The are so many different types of mountain bike helmets on the market today. Each type of mountain bike helmet is specifically targeted at a certain type of rider. It is often hard for someone getting into mountain biking to know what type of helmet is right for them.
This article outlines the key types of helmet, the features, and what kind of rider the helmet type is for.
Typical Helmet Construction
A basic mountain bike helmet has three components to the shell. An outer plastic shell, a crushable foam layer in between, and a comfortable liner which sits against the head. The outer shell and foam shell protect the head from direct physical impact, such as a skull fracture. The inner part of the helmet protects the head from concussions and head trauma.
As the materials and protective systems improve over time, the level of protection increases.
Rotational Impact Reduction Systems
As technology improves, mountain bike helmets are seeing more systems that reduce rotational impact and provide more excellent concussion prevention. These systems, such as MIPS and Turbine 360, reduce the risk of head trauma.
Concussions and brain damage occur due to rotational forces. such as when a riders head gets hit from an angle. The slip-plane technology allows the helmet to dissipate the angular forces, reducing the possibility of injury to the brain.
For more information on rotational impact reduction systems, check out our top 15 helmets with MIPS.
Half-Shell Mountain Bike Helmets
A half shell helmet is the minimalist’s helmet. It has a considerable amount of ventilation while still offering protection. The design is similar to the standard road helmet, except it features a visor and more protection around the rear of the head. For more on the differences between mountain and road helmets, see here.
Half shell MTB helmets have the most breathable and lightweight design of all the helmets, due to less material surrounding the back of the head.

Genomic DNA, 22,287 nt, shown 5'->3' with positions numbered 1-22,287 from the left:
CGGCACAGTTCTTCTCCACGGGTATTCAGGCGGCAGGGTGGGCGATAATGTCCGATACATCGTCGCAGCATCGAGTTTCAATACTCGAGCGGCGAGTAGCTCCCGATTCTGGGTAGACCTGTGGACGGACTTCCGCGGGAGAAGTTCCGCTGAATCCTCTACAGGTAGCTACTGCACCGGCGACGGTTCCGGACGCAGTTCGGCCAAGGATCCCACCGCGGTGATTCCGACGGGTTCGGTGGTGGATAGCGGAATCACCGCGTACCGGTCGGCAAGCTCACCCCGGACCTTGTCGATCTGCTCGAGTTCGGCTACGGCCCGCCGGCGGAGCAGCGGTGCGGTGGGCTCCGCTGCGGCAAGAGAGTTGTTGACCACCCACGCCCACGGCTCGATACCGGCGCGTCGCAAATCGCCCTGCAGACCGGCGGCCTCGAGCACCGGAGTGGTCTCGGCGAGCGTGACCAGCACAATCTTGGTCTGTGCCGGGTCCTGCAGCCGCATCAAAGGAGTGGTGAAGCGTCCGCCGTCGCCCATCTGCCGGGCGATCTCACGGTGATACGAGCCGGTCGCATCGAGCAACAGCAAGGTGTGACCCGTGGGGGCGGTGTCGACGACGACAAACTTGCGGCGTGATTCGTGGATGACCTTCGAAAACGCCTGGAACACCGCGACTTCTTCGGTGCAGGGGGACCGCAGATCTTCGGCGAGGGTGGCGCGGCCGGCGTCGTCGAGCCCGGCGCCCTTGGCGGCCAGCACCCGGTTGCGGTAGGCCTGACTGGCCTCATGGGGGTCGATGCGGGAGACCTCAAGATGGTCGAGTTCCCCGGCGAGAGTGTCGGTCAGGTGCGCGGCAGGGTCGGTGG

Half-shell helmets are designed for cross country or trail riding. The benefits of ventilation and lightweight materials supersede the necessity for greater back of head protection.
For most riders, particularly beginners or riders not intending to ride any technical trails, this helmet would be most comfortable.
Open-Faced Mountain Bike Helmets
An open-faced helmet is similar to the half-shell but offers deeper coverage at the rear of the head. Although it has slightly less ventilation, the design is still very breathable and is very lightweight. The primary advantage is that the back of the head is protected slightly more, providing a more ‘snug’ fit. It offers more protection from sharp objects such as sharp rocks or sticks from getting through.
The helmet pictured above is the Giro Source. For a full review on the Giro Source, see here.
This helmet is typical for trail riders and anyone who wants more protection than the half-shell. Because of the good ventilation and lightweight it is still ideal for climbing as well as descending.
This would be the recommended style for any rider heading to even slightly technical terrain, beginners through to advanced riders.
See here for the Best Mountain Bike Helmets for Beginners.
Drop Frame Mountain Bike Helmet
A drop frame helmet is the next step closer to the full face. But it still allows the breathability of an open face helmet. The drop frame provides greater coverage around the back of the head and extends over the ears, but does not have the chin bar that the full-face helmet offers.
Ideal for the rider looking for slightly more protection than the standard open face helmet, but also looking for the ventilation that an open face helmet provides.
Full Face Mountain Bike Helmet